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The future is brighter for children treated for early onset scoliosis and thoracic insufficiency syndrome, thanks to treatment and research advances being made at The Children’s Hospital of Philadelphia.
John Dormans, MD: With both the VEPTR and the growing rod surgeries, generally we're going back every 6 to 8 months and lengthening the device.
Robert Campbell, MD: We access the devices through about a one-inch incision. Unlock them, expand them, and then relock them.
Michael Nance, MD: Typically, these are outpatient procedures are much better tolerated.
Sandra Franz, Mother: Recovery from a lengthening is so much quicker.
Michelle Holliman, Mother: We're at the point now where we're in and out within a day or so. I'm hoping to get to the point where we're out the same day.
Michael Nance, MD: But it's an additional operation, and I think nobody would choose to have that if they didn't need to. So, I think, the kids are extraordinary in what they're able to deal with.
Sandra Franz, Mother: My daughter is going to be 9, and she's healthy, happy, doing everything that she can do.
John Dormans, MD: One of the up sides of caring for young children -- one of the advantages is that they're so resilient.
Robert Campbell, MD: I've had children with VEPTRs in playing football, soccer, there's no restriction whatsoever.
Tabitha Holliman: I can run. I can, like, jump on the beds, even though I wasn't supposed to.
Michelle Holliman, Mother: She has got a spirit about her. She'll try anything. Like the art museum steps.
Tabitha Holliman: And as soon as we got there I did the Rocky thing, and then there was more stairs to do.
Robert Campbell, MD: The children with these devices -- generally don't notice them.
John Dormans, MD: Once we've hit 10, 11, 12 years of age, the need to lengthen the spine or distract and improve the situation more diminishes. So those patients are pretty much at the end of the road for their surgery. And the "growing rod graduates" as we call them are becoming more and more common.
Raymond Kleposki, MSN: Dr. Campbell is starting to see the graduation of his oldest VEPTR patients into the definitive time when the spine finishes growing.
Robert Campbell, MD: We feel the future is bright for these children, but we don't know how bright.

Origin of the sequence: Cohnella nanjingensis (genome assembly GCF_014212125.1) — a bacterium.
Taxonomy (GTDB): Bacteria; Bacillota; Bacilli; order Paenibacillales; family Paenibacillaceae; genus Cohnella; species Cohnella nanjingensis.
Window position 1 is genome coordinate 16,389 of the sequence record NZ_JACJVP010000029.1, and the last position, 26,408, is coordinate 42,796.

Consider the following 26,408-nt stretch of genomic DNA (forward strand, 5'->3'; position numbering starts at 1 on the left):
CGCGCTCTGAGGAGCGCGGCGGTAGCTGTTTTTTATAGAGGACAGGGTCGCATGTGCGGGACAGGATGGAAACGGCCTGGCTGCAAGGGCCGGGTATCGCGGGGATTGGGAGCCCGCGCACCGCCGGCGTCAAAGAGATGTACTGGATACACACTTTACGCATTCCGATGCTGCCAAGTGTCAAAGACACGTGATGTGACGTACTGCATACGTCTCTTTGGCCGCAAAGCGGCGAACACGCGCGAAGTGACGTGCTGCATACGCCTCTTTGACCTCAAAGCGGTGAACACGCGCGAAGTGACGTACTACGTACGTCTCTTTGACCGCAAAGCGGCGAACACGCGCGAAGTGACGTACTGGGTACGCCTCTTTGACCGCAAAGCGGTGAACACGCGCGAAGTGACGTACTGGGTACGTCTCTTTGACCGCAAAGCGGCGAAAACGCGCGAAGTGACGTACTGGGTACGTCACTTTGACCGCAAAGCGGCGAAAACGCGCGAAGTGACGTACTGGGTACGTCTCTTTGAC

Michael Nance, MD: These kids truly are pioneers. We don't know whether they'll outgrow their lung function again.
Robert Campbell, MD: Most children untreated would probably have a very dim future -- a life expectancy limited.
Raymond Kleposki, MSN: Twenty years ago, they would not live past 3 to 4 years of age with the diagnosis they have.
Robert Campbell, MD: Are these children going to see 70 or 80 years? We don't know. But it's looking very hopeful right now.
John Dormans, MD: We challenge each other. We never assume that what we do is as good as it can get.
Robert Campbell, MD: There's a constant need to improve things.
John Dormans, MD: We're always looking for a better way. Something that's safer. Something that's easier on the patient and family.
Oscar Henry Mayer, MD: One of the nice things about working at CHOP is because of the size and the resources behind it, there's the ability to take new and novel ideas and develop them effectively.
John Flynn, MD: I think we're going to get to the point where the techniques are safer. They're less invasive. They're more consistent.
Robert Campbell, MD: And hopefully, the VEPTR device will be obsolete at some point because something a lot better exists for treatment of these children.
Raymond Kleposki, MSN: Who knows what the future holds as far as the devices go?
John Flynn, MD: If you just look at the package that a family is offered today compared to 15 years ago and you project that forward 10 or 15 years, I think it's really hopeful.
Michael Nance, MD: CHOP is a place where hope lives, so it is an opportunity to try to find solutions to problems that didn't have solutions before or are extraordinarily challenging.